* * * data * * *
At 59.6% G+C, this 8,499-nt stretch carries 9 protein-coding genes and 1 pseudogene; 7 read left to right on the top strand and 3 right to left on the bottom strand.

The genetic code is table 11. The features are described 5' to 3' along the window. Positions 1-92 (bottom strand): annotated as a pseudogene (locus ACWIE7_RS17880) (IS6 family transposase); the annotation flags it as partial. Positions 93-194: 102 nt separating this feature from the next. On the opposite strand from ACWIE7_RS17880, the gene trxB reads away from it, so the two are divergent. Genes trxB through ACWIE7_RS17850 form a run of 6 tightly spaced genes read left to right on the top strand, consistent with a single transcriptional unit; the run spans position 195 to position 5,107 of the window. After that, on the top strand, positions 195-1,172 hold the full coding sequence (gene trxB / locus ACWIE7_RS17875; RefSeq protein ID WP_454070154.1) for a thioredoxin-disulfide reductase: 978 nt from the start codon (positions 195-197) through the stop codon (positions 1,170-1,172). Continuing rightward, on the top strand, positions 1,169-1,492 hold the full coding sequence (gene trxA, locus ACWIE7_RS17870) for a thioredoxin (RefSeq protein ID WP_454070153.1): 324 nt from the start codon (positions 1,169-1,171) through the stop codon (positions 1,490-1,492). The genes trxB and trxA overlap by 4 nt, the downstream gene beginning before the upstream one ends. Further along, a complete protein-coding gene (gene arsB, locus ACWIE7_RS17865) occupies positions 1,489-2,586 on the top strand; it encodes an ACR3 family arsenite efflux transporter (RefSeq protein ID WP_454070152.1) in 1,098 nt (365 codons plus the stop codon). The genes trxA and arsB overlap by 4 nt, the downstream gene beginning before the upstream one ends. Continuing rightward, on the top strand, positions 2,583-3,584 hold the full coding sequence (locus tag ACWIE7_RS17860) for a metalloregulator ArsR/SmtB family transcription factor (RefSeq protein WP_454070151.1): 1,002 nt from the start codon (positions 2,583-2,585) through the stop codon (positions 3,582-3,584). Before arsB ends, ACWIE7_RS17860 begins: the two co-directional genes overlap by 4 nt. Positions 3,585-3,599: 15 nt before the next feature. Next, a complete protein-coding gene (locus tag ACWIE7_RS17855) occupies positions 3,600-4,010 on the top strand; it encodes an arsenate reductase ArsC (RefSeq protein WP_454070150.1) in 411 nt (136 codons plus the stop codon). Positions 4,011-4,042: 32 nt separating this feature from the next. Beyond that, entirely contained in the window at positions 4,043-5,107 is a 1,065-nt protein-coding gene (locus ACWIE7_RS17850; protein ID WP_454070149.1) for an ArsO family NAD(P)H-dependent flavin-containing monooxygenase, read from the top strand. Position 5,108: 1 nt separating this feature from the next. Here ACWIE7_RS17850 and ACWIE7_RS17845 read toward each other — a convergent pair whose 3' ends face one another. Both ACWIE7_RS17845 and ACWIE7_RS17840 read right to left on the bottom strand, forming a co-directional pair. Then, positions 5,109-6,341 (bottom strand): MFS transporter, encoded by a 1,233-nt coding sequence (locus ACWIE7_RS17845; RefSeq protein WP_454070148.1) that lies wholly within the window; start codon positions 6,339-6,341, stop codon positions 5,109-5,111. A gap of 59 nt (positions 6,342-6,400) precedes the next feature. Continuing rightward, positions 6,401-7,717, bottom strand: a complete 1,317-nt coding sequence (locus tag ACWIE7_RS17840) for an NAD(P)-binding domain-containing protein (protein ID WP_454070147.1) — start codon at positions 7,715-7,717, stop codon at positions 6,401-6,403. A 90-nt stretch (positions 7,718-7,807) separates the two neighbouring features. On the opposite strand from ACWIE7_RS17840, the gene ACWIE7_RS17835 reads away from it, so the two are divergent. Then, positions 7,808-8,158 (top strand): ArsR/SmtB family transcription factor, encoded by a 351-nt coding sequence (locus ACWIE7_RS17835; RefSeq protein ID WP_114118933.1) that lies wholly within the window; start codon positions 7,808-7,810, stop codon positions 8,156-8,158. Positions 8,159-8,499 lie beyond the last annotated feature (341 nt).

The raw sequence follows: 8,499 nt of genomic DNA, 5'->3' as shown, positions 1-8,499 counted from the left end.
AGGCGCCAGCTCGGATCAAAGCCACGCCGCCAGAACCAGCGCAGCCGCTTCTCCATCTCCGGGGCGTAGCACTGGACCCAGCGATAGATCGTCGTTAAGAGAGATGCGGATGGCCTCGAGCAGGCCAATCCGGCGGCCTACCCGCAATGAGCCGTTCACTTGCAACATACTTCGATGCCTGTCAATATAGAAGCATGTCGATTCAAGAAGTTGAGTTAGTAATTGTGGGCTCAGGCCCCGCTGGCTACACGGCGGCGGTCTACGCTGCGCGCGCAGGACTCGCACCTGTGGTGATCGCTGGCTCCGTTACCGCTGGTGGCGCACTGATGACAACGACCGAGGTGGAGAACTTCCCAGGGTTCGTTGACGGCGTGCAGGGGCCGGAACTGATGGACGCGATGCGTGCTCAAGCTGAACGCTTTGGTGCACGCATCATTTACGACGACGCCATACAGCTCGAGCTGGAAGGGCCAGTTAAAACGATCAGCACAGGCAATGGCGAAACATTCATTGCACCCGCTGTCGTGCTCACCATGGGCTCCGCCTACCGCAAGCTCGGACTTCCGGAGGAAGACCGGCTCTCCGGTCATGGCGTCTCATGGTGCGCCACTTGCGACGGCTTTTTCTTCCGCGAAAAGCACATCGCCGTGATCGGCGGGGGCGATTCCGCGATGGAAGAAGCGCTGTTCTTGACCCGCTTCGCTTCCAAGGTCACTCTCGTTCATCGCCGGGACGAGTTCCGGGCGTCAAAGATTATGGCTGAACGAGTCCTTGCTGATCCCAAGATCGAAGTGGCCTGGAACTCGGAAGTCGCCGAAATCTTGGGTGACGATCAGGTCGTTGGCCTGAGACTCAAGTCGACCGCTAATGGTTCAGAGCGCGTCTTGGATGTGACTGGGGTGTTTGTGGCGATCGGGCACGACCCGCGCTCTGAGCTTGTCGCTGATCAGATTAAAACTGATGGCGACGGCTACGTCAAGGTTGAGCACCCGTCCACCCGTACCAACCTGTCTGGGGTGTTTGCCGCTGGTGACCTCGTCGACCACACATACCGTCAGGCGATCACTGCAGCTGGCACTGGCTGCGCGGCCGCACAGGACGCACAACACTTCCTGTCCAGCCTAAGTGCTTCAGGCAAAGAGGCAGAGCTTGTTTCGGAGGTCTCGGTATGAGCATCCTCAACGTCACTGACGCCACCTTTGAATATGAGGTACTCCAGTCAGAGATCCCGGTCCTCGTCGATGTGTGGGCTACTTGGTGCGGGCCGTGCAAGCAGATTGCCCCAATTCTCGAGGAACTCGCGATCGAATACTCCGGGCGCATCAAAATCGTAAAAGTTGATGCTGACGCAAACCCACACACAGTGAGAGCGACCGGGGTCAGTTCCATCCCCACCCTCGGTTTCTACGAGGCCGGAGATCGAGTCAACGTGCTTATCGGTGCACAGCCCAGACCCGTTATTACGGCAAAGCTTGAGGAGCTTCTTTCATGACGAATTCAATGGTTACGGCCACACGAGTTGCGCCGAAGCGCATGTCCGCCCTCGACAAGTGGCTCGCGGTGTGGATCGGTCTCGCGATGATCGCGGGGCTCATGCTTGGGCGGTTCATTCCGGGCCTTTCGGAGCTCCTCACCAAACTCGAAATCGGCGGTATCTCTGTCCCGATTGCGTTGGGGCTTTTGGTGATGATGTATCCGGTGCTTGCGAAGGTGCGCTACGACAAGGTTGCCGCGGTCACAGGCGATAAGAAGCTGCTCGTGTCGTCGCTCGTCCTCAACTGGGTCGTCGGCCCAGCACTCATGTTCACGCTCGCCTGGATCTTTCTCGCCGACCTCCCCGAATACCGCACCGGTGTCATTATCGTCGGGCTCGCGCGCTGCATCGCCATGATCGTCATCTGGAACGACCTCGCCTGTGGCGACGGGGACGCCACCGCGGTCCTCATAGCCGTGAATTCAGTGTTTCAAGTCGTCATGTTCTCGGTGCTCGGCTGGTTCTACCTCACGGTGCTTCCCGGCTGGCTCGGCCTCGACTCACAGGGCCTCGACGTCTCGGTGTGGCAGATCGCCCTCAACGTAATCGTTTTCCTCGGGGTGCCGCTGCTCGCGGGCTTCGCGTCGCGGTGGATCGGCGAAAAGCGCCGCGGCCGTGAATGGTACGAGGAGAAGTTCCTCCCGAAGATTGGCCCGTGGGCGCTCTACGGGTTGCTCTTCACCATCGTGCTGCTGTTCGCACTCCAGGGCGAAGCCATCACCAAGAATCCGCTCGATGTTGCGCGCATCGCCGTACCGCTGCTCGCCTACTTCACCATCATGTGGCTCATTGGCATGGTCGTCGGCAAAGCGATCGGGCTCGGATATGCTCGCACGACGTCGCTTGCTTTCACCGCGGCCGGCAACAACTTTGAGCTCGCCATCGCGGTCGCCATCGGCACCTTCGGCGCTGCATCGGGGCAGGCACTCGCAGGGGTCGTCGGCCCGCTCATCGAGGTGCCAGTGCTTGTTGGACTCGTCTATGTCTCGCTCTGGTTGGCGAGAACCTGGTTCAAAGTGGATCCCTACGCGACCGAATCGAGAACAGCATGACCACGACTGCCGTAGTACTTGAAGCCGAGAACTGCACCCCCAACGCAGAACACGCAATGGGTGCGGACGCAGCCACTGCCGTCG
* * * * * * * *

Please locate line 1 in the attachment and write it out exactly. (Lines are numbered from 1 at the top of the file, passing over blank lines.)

At 59.6% G+C, this 8,499-nt stretch carries 9 protein-coding genes and 1 pseudogene; 7 read left to right on the top strand and 3 right to left on the bottom strand.